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The definition of theft varies greatly, and so do the offenses that fall under this category. From taking a candy bar from a store shelf to providing false receipts to obtain a loan, there are a wide range of theft charges that a person may face in Wisconsin. For those accused of shoplifting, it is important to know the charges that may be tied to retail theft, especially since they depend upon the value of the items that were allegedly stolen and the type of theft being alleged. 

What Are the Different Types of Shoplifting and Theft Charges?

Shoplifting, a.k.a. “Retail Theft”, includes more than just taking an item off the shelf. In fact, Wisconsin statutes list eight different ways in which a person’s actions can be considered retail theft. According to Wisconsin statute 943.50, a person can be penalized if they do any of these actions without a merchant’s consent and with the intent to permanently deprive the owner of possession of the item or the full purchase price of the item:

  • Intentionally alters the price tag of merchandise being sold by a merchant;
  • Intentionally takes and carries away merchandise being sold by a merchant;
  • Intentionally transfers merchandise being sold by a merchant;
  • Intentionally conceals merchandise being sold by a merchant;
  • Intentionally retains possession of merchandise being sold by a merchant;
  • While anywhere in a store, intentionally removes theft detection measures from merchandise being sold by a merchant;
  • Uses, or possesses with intent to use, a device meant to shield merchandise being sold by a merchant from being detected by a magnetic or electronic sensor; and/or
  • Uses, or possesses with intent to use, a device meant to remove methods of theft detection from merchandise being sold by a merchant.      

The crimes above are relatively common. However, there are some forms of theft that many people do not think of but which can still have legal consequences. For example, have you ever taken a shopping cart from a store for fun? The removal of a cart from a shopping area can land an individual with a fine of up to $500 for each cart stolen. 


Milwaukee criminal defense lawyers, employee theft, workplace theftStealing supplies from work may seem to some people like a perk of the job—even an action that no one will notice. However, this type of employee theft can be considered a crime. Taking money from your workplace is embezzlement. Workplace theft is a common problem for employers and retailers, and many have systems in place to detect it.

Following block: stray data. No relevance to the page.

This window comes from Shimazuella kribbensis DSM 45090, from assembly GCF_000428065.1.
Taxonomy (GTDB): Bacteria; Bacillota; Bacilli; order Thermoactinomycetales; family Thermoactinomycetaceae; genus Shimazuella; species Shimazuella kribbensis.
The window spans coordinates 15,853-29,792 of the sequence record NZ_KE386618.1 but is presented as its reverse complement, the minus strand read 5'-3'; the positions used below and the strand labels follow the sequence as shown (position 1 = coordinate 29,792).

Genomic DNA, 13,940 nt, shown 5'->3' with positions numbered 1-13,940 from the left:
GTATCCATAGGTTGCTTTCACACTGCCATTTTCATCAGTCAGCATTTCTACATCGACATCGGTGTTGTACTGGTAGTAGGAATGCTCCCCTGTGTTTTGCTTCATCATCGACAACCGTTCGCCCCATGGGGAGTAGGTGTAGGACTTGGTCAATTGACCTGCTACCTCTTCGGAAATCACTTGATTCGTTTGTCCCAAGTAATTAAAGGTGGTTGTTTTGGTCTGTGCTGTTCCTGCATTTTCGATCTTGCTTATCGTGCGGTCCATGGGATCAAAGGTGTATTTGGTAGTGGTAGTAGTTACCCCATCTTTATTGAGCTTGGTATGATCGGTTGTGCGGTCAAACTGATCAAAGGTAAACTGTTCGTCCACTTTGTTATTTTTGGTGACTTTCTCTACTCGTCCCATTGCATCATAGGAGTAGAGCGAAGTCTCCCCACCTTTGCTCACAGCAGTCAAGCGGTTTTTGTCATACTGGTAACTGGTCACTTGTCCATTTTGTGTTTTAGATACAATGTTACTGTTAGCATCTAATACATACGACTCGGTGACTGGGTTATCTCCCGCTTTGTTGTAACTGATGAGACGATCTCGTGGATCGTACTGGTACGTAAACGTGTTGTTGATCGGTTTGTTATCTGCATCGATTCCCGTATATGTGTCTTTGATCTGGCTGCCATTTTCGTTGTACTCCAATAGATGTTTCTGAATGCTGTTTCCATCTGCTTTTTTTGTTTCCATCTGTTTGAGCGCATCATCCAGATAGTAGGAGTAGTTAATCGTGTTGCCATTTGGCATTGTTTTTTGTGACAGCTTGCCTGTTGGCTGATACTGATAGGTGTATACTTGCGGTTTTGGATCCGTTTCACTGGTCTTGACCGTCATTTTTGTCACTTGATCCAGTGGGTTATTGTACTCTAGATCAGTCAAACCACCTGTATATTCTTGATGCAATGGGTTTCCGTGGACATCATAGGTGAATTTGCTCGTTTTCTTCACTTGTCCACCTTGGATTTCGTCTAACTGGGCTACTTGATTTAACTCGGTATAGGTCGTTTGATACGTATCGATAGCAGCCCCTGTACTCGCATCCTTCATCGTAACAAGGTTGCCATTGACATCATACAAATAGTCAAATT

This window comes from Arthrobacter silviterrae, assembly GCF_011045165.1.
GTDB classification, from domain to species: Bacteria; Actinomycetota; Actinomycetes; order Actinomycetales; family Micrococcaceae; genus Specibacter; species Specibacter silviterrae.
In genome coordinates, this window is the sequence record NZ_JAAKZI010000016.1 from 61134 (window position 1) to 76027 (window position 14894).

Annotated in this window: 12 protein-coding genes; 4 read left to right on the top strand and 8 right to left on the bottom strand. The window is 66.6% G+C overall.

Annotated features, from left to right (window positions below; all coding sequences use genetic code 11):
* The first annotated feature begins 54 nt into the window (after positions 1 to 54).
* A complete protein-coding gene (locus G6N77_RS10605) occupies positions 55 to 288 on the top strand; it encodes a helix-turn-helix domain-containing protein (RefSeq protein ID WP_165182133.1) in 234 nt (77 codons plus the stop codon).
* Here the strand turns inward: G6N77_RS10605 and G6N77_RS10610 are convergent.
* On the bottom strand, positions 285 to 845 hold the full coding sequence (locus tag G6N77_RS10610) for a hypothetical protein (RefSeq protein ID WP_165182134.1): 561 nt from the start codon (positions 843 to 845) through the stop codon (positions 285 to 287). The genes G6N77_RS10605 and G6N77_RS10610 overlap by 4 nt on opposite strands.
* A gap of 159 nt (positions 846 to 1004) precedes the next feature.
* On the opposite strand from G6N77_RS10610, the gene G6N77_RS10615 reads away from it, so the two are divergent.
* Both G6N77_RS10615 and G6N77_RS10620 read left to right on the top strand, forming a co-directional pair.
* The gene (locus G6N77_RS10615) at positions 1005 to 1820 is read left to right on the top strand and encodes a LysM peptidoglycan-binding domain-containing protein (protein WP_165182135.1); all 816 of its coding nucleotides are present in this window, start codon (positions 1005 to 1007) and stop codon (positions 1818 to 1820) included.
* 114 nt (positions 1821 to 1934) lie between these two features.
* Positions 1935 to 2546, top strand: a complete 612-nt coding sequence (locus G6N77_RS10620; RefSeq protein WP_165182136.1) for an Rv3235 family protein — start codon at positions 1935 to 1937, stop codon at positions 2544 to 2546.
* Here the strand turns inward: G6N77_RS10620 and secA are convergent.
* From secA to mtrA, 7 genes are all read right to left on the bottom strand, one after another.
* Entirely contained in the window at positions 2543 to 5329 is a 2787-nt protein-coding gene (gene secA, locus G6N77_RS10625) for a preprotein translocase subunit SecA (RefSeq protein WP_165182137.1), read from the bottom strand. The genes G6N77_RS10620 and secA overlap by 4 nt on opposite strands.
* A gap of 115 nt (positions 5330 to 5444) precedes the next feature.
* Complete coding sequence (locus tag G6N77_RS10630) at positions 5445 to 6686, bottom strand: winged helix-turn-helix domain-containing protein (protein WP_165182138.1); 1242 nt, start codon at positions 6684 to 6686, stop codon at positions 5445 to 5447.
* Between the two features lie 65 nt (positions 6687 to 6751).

Whether it’s pens, paper, electronic devices, DVDs, thumb drives, petty cash or merchandise, taking home assets you do not own and haven’t pay for from your place of employment could result in your being terminated from employment and subjected to criminal charges, fines, possibly jail time, and civil restitution claims for treble and punitive damages.

Reasons Why Employees Steal from the Workplace

Wisconsin defense attorney, Wisconsin criminal lawyer, criminal lawAt first glance, the term larceny (theft) might seem pretty straightforward. However, under Wisconsin state law, there are a number of actions that could constitute charges of theft. It is important to understand these statutes, and their definitions, when facing such charges. You may also find it beneficial to know what the consequences may be, should you be convicted. Definition of Theft under Wisconsin State Law In the state of Wisconsin, theft or larceny can be defined as any act that includes:
  • Intentionally taking the movable property of another person without their consent with the intent of permanently depriving them of that property;
  • Converting the use of property from one person to another without the owner’s consent, including (but not limited to) doing so because of a person’s office or position;
  • Intentionally taking property from someone with the right to own it without consent;
  • Obtaining the title to another person’s property through deception or false representation with the intent to defraud;
  • And intentionally failing to return personal property obtained through a lease or rental agreement.